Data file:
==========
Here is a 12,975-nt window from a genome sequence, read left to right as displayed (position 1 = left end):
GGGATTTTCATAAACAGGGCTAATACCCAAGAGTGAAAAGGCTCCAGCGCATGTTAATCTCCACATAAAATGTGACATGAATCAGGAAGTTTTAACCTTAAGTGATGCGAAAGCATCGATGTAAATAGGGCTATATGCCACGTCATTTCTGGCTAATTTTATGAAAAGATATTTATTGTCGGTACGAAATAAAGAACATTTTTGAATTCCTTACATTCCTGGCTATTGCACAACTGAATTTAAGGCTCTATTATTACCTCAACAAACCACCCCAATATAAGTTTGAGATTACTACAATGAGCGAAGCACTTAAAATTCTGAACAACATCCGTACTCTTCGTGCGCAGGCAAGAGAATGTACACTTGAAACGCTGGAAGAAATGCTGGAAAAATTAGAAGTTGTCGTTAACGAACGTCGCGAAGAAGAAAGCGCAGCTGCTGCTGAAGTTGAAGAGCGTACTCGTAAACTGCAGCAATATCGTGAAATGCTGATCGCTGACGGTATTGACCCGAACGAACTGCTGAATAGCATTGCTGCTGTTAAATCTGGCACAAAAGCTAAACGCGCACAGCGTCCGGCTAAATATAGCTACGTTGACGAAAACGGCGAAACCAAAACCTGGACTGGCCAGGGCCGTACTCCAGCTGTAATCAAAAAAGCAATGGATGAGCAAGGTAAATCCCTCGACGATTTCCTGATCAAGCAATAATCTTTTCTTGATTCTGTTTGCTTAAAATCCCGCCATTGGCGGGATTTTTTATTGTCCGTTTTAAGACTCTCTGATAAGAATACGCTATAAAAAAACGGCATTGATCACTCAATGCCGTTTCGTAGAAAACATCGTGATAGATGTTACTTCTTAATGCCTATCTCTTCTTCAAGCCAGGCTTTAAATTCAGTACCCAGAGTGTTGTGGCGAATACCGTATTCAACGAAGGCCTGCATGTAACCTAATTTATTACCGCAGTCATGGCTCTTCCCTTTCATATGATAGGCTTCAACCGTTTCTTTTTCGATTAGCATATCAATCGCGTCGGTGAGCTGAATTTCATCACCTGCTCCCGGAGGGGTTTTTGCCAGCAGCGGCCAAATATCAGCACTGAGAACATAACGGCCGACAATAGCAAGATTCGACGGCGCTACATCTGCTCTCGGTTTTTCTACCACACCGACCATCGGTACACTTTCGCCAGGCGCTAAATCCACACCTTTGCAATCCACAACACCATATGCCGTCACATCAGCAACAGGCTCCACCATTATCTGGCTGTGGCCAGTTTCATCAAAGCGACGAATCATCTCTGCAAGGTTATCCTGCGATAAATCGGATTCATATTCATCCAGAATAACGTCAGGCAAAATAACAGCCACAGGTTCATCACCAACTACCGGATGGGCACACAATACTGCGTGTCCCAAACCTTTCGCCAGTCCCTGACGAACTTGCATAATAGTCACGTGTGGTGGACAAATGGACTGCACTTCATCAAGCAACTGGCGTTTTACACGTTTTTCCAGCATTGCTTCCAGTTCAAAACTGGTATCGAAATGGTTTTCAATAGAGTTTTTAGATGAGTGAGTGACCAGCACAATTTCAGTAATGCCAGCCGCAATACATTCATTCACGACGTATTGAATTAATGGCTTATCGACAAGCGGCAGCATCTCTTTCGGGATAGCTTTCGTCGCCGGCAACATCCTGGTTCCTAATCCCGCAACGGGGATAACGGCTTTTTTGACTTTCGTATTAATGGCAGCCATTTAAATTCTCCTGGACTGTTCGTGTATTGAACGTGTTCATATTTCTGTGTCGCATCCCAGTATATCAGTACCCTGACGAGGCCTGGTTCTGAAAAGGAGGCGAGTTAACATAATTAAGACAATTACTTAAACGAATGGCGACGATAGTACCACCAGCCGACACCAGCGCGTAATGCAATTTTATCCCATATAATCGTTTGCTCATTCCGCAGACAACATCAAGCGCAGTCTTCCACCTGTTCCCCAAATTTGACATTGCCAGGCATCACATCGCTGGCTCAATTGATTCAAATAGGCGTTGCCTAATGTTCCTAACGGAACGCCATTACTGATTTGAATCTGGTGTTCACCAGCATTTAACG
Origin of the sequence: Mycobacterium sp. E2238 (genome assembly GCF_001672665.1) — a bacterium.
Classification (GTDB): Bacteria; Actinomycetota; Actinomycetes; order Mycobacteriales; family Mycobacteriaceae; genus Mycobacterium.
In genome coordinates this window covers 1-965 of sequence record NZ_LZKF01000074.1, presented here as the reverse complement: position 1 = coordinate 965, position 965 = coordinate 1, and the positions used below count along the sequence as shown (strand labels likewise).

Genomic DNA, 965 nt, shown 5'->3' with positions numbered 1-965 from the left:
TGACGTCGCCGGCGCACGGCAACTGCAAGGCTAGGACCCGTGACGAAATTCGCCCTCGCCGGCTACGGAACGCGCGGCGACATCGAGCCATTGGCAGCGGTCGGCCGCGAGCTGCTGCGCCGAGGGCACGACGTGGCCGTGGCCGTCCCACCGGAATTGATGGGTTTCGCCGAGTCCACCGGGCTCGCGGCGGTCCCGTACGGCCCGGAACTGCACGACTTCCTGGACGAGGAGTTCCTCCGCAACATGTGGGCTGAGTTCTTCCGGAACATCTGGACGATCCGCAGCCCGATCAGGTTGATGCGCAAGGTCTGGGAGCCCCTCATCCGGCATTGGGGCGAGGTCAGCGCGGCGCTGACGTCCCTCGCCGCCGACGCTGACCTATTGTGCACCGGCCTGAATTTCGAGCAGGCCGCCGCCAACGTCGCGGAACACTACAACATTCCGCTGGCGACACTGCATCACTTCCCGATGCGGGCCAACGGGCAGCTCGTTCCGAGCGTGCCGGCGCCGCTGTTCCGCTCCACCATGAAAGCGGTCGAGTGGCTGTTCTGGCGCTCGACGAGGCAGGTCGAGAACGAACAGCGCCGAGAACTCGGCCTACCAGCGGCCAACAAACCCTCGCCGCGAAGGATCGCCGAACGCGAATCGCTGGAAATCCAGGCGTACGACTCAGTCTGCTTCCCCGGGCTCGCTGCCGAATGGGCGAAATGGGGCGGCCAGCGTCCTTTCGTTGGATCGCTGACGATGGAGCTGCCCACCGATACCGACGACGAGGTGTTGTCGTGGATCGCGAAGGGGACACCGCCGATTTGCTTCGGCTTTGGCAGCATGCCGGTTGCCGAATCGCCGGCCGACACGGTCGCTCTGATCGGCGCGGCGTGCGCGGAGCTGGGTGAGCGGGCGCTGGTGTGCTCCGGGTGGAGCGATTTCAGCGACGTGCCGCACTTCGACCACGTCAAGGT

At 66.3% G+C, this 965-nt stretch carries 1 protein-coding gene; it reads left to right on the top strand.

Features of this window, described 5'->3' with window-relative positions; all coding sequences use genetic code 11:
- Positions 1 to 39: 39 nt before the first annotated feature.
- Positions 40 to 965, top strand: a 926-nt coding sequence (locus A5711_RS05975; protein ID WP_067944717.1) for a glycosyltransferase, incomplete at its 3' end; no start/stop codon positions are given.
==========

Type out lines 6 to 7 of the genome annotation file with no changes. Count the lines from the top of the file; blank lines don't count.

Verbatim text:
Genomic DNA, 965 nt, shown 5'->3' with positions numbered 1-965 from the left:
TGACGTCGCCGGCGCACGGCAACTGCAAGGCTAGGACCCGTGACGAAATTCGCCCTCGCCGGCTACGGAACGCGCGGCGACATCGAGCCATTGGCAGCGGTCGGCCGCGAGCTGCTGCGCCGAGGGCACGACGTGGCCGTGGCCGTCCCACCGGAATTGATGGGTTTCGCCGAGTCCACCGGGCTCGCGGCGGTCCCGTACGGCCCGGAACTGCACGACTTCCTGGACGAGGAGTTCCTCCGCAACATGTGGGCTGAGTTCTTCCGGAACATCTGGACGATCCGCAGCCCGATCAGGTTGATGCGCAAGGTCTGGGAGCCCCTCATCCGGCATTGGGGCGAGGTCAGCGCGGCGCTGACGTCCCTCGCCGCCGACGCTGACCTATTGTGCACCGGCCTGAATTTCGAGCAGGCCGCCGCCAACGTCGCGGAACACTACAACATTCCGCTGGCGACACTGCATCACTTCCCGATGCGGGCCAACGGGCAGCTCGTTCCGAGCGTGCCGGCGCCGCTGTTCCGCTCCACCATGAAAGCGGTCGAGTGGCTGTTCTGGCGCTCGACGAGGCAGGTCGAGAACGAACAGCGCCGAGAACTCGGCCTACCAGCGGCCAACAAACCCTCGCCGCGAAGGATCGCCGAACGCGAATCGCTGGAAATCCAGGCGTACGACTCAGTCTGCTTCCCCGGGCTCGCTGCCGAATGGGCGAAATGGGGCGGCCAGCGTCCTTTCGTTGGATCGCTGACGATGGAGCTGCCCACCGATACCGACGACGAGGTGTTGTCGTGGATCGCGAAGGGGACACCGCCGATTTGCTTCGGCTTTGGCAGCATGCCGGTTGCCGAATCGCCGGCCGACACGGTCGCTCTGATCGGCGCGGCGTGCGCGGAGCTGGGTGAGCGGGCGCTGGTGTGCTCCGGGTGGAGCGATTTCAGCGACGTGCCGCACTTCGACCACGTCAAGGT